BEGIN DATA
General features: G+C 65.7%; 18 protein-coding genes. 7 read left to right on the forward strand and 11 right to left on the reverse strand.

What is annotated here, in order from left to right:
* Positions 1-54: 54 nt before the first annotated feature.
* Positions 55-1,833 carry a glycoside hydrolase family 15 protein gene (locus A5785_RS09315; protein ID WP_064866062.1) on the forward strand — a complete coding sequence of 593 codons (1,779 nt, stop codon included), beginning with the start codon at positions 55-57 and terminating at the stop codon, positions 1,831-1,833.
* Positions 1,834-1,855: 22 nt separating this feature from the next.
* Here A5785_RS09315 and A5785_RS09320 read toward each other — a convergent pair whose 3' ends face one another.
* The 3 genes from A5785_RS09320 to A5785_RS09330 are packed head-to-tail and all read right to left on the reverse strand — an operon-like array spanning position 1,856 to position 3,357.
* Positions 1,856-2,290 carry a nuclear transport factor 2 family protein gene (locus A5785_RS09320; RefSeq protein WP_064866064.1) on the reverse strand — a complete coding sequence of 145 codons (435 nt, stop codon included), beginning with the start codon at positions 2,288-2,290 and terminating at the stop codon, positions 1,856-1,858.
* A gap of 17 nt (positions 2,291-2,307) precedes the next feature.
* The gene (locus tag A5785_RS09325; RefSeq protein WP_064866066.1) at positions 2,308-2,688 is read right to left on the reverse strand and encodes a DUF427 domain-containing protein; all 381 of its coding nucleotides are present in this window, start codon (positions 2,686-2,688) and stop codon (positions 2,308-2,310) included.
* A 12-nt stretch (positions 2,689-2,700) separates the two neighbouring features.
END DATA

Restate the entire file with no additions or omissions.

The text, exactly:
General features: G+C 65.7%; 18 protein-coding genes. 7 read left to right on the forward strand and 11 right to left on the reverse strand.

What is annotated here, in order from left to right:
* Positions 1-54: 54 nt before the first annotated feature.
* Positions 55-1,833 carry a glycoside hydrolase family 15 protein gene (locus A5785_RS09315; protein ID WP_064866062.1) on the forward strand — a complete coding sequence of 593 codons (1,779 nt, stop codon included), beginning with the start codon at positions 55-57 and terminating at the stop codon, positions 1,831-1,833.
* Positions 1,834-1,855: 22 nt separating this feature from the next.
* Here A5785_RS09315 and A5785_RS09320 read toward each other — a convergent pair whose 3' ends face one another.
* The 3 genes from A5785_RS09320 to A5785_RS09330 are packed head-to-tail and all read right to left on the reverse strand — an operon-like array spanning position 1,856 to position 3,357.
* Positions 1,856-2,290 carry a nuclear transport factor 2 family protein gene (locus A5785_RS09320; RefSeq protein WP_064866064.1) on the reverse strand — a complete coding sequence of 145 codons (435 nt, stop codon included), beginning with the start codon at positions 2,288-2,290 and terminating at the stop codon, positions 1,856-1,858.
* A gap of 17 nt (positions 2,291-2,307) precedes the next feature.
* The gene (locus tag A5785_RS09325; RefSeq protein WP_064866066.1) at positions 2,308-2,688 is read right to left on the reverse strand and encodes a DUF427 domain-containing protein; all 381 of its coding nucleotides are present in this window, start codon (positions 2,686-2,688) and stop codon (positions 2,308-2,310) included.
* A 12-nt stretch (positions 2,689-2,700) separates the two neighbouring features.